|Project Rationale and Linkage to Country/Regional Strategy
Low water tariffs and high water consumption. Water tariffs in Palau are low by international standards. Average household expenditure for water by the residents of Koror and Airai is about 1% of average monthly household income, compared with the international norm of 5%. Sanitation services in Palau are provided free of charge. The low water tariffs do not encourage prudent water consumption of treated water. Consumption is estimated at 169 gallons per person a day, or more than 5 times greater than in Asian countries.
High subsidies. The water and sanitation sector is the only utility service in Palau that operates with high subsidies. Power and telecommunications services have already been corporatized and attract no government subsidies. Only 20% of the total operational cost of providing water and sanitation services is recovered through water charges, with the balance subsidized by the Government of Palau (government). The government's budget support for the delivery of water and sanitation services for FY2010 of $2.4 million or 1.2% of gross domestic product (GDP) is similar to the government's FY2010 projected fiscal deficit. Water subsidies are not targeted to the poor and disproportionately benefit wealthier Palauans. The government's objective is to eliminate subsidies in the sector by increasing charges to reflect the full cost of supplying these services. This will help the government achieve its medium-term fiscal target of a 5% reduction in expenditure over the next 5 years, consistent with the International Monetary Fund's recommendations.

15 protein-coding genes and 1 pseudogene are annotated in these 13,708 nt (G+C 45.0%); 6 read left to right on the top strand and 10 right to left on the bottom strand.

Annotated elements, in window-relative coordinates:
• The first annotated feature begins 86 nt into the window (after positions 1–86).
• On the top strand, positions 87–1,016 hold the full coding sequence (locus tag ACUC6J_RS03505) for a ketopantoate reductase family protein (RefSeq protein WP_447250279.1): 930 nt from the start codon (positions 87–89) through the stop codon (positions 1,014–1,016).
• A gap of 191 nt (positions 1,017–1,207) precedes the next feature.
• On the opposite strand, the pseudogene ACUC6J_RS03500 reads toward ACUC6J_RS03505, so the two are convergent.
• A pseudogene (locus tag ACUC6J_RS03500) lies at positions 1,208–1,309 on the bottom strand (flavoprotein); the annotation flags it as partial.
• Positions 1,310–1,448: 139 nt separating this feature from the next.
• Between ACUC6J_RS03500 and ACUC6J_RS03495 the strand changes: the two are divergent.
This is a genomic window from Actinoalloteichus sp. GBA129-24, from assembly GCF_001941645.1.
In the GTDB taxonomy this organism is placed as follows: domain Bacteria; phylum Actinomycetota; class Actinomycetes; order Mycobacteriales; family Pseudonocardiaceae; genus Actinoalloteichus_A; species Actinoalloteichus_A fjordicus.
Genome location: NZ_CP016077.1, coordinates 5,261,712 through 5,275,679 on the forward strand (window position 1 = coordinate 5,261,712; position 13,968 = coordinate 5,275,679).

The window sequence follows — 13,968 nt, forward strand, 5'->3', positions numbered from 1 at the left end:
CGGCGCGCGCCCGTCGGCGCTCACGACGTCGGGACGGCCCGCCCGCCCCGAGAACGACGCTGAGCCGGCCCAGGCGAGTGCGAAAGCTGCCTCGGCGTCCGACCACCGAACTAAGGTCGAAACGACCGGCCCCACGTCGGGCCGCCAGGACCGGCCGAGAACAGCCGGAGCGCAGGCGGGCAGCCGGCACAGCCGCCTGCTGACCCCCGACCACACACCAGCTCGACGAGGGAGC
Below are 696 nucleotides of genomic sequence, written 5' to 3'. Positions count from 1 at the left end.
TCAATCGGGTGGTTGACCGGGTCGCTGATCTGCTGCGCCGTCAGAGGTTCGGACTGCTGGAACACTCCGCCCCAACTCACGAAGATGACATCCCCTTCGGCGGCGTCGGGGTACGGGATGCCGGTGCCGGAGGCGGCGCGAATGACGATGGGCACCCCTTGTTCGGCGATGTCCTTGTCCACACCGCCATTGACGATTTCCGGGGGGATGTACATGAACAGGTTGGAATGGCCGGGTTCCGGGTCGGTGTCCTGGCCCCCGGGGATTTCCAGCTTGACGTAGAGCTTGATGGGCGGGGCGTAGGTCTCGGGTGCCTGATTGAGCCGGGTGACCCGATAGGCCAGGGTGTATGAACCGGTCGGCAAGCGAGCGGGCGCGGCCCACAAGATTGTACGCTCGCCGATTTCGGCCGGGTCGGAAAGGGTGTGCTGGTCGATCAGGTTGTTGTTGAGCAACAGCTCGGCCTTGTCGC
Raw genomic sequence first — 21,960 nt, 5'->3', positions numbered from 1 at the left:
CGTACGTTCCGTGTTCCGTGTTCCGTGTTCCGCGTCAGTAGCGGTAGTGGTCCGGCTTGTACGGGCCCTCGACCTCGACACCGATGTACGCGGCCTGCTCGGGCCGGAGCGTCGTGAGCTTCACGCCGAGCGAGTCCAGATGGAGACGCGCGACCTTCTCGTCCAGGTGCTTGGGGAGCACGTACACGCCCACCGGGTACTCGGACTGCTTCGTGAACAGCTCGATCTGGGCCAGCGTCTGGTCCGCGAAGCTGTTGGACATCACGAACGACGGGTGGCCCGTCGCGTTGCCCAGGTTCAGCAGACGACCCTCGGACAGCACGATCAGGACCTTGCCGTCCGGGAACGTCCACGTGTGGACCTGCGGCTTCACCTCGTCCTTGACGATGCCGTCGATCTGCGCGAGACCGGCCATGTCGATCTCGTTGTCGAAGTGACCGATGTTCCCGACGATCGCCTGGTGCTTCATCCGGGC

Water shortage may hinder tourism growth. Current demand projections show that without intervention, demand will exceed supply by 1.4 million gallons per day by 2020. Demand growth will be primarily driven by increasing tourist arrivals. Tourism is the largest private sector component of the economy, accounting for almost half of the country's GDP. Tourist arrivals already exceed 80,000 per year, or four times the national population and are projected to grow by an average of 4.4% per annum over the next 10 years. The resident population of Koror and Airai is projected to grow by 0.5% per annum. Yields from water sources for the Koror-Airai water supply are insufficient to meet current demand during periods of prolonged drought, expected to intensify due to climate change. Improving the climate resilience of the water supply would require the construction of a large reservoir at an estimated cost exceeding $25 million, which is not financially viable. However, efficiency improvements - including demand-side management and reduction of nonrevenue water - are expected to remove the projected supply gap without adversely impacting tourism growth and associated private sector development.